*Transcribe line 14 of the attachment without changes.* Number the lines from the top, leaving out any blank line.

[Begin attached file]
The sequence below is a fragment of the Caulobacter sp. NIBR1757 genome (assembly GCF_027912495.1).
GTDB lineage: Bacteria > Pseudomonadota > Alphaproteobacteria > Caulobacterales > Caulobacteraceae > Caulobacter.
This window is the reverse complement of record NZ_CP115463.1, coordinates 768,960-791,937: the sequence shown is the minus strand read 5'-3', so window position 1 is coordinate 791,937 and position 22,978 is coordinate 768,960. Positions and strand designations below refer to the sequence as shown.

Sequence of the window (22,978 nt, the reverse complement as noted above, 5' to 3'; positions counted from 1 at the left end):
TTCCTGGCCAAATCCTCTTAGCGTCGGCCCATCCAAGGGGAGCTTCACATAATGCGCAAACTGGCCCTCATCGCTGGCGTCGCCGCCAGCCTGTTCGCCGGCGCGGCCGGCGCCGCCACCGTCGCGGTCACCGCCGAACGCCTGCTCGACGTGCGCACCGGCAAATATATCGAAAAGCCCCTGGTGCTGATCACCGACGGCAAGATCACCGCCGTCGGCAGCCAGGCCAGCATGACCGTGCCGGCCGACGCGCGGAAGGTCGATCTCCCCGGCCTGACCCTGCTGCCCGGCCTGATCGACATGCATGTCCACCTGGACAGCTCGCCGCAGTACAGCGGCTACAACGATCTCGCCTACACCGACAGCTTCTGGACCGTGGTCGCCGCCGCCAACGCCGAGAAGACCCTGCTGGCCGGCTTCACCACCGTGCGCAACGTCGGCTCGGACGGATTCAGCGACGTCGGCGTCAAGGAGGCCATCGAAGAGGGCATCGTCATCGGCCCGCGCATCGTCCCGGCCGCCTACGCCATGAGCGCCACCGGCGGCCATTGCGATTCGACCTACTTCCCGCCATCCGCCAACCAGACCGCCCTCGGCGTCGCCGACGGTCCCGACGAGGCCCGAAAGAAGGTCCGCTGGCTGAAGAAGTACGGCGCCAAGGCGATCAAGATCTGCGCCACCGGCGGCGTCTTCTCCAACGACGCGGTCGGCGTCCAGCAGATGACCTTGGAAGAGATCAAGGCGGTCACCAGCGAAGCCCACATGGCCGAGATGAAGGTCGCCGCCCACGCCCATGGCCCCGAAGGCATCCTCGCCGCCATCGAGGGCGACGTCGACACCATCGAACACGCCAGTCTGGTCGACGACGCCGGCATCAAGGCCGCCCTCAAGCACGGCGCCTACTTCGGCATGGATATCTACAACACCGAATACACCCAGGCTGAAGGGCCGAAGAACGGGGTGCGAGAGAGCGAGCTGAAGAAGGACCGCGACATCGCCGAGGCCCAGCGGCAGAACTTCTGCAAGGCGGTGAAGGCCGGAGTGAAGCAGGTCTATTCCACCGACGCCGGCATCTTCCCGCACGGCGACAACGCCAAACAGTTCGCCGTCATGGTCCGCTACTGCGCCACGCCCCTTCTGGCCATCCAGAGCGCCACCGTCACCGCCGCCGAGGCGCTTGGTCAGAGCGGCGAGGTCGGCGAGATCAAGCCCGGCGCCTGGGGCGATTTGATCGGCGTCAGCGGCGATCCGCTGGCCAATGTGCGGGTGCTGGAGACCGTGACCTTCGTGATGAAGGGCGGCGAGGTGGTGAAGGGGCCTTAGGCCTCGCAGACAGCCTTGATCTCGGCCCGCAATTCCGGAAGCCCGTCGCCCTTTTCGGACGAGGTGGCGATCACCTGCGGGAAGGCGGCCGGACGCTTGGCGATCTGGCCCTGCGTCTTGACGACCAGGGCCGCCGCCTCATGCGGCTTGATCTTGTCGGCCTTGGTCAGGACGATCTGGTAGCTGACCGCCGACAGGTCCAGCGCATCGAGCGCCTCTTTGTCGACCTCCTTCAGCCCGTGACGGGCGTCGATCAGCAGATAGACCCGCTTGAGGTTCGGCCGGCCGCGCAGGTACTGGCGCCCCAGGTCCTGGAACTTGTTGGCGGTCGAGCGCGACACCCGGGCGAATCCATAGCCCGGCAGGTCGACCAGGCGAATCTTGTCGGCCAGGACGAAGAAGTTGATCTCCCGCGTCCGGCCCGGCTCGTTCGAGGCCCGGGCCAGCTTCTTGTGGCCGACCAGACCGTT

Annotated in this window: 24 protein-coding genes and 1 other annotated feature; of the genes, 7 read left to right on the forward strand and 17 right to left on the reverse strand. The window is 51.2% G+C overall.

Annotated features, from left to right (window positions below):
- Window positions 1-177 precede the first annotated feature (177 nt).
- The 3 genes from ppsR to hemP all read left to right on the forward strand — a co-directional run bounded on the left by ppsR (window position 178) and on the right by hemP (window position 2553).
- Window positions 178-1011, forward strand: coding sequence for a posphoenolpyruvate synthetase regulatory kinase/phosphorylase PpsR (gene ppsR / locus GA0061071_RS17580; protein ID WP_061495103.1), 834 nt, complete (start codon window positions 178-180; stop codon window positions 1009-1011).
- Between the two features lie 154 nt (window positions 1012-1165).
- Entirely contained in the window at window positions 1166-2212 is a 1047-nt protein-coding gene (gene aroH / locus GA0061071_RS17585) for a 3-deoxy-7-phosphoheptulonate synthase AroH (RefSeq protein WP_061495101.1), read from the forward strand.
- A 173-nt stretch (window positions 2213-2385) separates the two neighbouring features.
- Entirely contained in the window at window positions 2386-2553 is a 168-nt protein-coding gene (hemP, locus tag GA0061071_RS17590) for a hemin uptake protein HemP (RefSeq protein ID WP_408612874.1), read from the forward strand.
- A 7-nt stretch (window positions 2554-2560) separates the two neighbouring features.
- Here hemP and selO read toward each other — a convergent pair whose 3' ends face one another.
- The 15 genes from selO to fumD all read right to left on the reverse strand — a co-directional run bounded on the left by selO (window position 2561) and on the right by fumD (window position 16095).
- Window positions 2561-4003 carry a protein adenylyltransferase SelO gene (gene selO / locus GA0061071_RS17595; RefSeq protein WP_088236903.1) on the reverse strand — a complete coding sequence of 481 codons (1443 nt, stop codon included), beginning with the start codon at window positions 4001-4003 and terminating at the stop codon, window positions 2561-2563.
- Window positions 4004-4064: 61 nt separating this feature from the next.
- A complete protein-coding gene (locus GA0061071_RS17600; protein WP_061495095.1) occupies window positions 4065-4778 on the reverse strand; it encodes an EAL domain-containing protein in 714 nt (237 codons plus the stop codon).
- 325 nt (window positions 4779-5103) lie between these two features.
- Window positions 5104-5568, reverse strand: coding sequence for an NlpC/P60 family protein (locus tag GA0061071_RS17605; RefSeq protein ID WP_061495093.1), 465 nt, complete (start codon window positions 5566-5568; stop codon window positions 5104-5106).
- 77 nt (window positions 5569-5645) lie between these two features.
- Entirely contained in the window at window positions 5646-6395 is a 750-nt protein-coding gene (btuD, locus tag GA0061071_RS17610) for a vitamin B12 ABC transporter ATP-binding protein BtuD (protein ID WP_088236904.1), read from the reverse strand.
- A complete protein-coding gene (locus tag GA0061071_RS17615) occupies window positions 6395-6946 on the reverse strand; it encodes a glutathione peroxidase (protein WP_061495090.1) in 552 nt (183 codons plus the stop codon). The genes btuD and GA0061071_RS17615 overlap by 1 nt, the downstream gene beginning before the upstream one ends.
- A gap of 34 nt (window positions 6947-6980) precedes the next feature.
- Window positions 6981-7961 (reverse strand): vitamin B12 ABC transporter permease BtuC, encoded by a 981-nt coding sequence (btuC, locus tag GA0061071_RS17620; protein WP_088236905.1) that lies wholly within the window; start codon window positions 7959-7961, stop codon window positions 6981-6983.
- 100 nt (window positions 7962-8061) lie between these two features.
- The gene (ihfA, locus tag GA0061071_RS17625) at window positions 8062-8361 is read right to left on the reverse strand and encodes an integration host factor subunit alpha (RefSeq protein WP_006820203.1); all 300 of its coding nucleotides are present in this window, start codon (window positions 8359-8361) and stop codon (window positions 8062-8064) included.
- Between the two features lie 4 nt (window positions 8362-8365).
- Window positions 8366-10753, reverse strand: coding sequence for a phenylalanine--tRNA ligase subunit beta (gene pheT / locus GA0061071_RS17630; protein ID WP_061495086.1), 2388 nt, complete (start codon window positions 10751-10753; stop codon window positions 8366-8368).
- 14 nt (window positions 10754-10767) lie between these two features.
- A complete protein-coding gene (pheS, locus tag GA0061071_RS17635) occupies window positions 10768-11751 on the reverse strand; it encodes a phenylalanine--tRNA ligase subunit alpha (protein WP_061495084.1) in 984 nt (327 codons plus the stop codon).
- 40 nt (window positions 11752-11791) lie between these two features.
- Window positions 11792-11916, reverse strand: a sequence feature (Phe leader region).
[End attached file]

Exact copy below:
- Entirely contained in the window at window positions 2386-2553 is a 168-nt protein-coding gene (hemP, locus tag GA0061071_RS17590) for a hemin uptake protein HemP (RefSeq protein ID WP_408612874.1), read from the forward strand.